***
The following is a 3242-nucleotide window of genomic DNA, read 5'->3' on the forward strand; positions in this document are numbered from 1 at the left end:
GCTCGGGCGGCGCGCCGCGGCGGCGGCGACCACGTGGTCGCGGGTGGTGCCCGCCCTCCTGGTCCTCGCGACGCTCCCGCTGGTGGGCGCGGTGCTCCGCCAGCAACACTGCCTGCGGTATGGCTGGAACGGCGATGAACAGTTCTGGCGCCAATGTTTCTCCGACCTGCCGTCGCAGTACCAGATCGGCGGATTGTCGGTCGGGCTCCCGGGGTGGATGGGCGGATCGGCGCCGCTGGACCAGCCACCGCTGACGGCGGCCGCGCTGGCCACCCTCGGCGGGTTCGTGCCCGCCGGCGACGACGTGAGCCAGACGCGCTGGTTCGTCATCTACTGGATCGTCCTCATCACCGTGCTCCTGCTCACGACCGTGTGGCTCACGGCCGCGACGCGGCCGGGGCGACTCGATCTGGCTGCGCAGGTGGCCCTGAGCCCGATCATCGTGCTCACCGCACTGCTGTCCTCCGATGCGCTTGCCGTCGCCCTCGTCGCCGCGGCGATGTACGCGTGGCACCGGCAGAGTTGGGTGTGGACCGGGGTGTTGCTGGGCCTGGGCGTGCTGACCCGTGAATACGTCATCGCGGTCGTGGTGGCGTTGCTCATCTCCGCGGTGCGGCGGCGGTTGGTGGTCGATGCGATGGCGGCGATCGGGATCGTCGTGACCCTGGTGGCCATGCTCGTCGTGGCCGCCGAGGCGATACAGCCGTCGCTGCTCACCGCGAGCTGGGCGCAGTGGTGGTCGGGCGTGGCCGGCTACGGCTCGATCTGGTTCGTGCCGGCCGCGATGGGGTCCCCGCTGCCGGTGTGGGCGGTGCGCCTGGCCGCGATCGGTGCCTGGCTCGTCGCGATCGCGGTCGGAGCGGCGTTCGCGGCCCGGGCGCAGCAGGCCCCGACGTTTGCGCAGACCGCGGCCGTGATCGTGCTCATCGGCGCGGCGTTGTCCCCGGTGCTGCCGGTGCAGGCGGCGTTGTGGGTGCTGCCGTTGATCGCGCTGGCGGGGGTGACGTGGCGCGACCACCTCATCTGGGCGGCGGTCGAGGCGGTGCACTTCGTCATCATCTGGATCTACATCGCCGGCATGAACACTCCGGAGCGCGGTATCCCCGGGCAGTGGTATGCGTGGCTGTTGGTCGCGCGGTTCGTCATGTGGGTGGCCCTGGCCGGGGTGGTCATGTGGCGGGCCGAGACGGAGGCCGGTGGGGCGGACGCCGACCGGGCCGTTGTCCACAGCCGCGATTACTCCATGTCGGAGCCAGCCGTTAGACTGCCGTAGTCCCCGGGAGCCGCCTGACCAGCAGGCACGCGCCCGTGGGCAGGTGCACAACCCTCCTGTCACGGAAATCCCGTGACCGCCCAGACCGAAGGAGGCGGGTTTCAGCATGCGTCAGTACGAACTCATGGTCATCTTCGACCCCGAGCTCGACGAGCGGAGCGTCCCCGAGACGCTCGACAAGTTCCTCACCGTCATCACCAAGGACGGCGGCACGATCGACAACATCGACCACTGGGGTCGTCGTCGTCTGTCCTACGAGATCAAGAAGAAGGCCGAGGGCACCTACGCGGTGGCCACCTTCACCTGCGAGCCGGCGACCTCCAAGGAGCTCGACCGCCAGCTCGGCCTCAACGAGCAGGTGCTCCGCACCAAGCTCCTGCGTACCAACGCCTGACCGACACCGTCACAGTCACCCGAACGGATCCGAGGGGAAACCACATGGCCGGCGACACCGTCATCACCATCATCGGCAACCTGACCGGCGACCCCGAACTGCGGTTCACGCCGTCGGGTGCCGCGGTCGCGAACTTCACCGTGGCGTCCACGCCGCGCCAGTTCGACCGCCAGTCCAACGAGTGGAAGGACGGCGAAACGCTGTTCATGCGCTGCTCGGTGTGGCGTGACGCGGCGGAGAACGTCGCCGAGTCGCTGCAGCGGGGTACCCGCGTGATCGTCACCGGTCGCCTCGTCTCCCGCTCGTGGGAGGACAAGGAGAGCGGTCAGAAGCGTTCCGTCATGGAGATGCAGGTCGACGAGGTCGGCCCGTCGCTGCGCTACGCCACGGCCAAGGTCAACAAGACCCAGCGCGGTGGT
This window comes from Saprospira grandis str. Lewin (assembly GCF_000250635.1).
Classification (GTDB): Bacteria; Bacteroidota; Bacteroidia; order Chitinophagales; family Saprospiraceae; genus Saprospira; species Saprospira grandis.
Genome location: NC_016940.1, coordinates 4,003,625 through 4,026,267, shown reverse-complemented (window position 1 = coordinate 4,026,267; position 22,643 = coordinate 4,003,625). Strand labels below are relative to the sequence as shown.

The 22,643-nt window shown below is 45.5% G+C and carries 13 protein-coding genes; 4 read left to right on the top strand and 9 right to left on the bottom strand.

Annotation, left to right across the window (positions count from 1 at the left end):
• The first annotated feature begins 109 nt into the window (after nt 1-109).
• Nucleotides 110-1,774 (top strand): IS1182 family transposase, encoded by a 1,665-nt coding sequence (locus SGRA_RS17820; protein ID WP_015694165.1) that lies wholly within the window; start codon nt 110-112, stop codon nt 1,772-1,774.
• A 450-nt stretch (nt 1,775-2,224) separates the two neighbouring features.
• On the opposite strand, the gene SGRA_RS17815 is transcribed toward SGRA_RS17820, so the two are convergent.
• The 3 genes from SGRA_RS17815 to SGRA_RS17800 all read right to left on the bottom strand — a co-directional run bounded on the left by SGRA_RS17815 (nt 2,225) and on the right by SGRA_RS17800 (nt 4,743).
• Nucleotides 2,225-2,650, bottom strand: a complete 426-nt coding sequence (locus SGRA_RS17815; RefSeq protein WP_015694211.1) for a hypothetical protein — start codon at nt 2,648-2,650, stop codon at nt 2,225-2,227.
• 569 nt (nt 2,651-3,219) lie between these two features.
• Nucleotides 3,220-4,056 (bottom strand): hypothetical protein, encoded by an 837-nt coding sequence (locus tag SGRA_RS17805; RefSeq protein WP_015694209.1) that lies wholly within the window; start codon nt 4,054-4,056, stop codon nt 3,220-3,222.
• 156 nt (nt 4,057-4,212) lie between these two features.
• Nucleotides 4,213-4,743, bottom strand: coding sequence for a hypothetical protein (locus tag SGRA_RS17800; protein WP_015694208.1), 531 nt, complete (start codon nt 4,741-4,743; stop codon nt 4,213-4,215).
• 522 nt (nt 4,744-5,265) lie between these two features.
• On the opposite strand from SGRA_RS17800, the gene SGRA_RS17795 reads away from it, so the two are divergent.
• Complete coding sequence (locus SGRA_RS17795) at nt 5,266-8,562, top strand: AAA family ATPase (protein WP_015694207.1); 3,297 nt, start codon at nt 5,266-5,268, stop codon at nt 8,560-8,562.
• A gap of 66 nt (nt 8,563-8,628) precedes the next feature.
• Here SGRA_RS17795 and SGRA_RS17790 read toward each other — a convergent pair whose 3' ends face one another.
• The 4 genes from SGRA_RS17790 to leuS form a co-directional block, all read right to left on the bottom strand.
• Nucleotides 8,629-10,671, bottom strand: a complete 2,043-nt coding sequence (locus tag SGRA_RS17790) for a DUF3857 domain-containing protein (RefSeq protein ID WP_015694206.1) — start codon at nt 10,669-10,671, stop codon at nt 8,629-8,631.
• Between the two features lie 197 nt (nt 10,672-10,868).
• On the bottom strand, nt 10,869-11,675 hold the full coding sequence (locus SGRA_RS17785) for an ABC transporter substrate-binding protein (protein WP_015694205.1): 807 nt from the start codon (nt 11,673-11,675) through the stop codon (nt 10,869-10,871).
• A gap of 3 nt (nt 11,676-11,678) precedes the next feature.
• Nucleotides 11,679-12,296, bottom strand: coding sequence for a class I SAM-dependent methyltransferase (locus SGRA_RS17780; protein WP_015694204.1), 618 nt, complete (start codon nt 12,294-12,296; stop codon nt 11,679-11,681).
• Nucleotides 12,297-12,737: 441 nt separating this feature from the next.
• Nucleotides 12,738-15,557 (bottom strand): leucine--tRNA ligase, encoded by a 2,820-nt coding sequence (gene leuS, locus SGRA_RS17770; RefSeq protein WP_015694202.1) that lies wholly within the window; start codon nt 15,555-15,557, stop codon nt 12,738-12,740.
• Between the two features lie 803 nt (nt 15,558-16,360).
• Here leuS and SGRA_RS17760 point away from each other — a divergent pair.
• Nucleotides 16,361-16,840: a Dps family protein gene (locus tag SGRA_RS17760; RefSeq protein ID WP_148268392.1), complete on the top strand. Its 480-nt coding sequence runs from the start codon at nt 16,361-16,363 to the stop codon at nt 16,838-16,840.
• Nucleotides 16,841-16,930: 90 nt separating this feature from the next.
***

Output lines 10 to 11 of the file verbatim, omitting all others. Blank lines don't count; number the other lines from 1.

• A 450-nt stretch (nt 1,775-2,224) separates the two neighbouring features.
• On the opposite strand, the gene SGRA_RS17815 is transcribed toward SGRA_RS17820, so the two are convergent.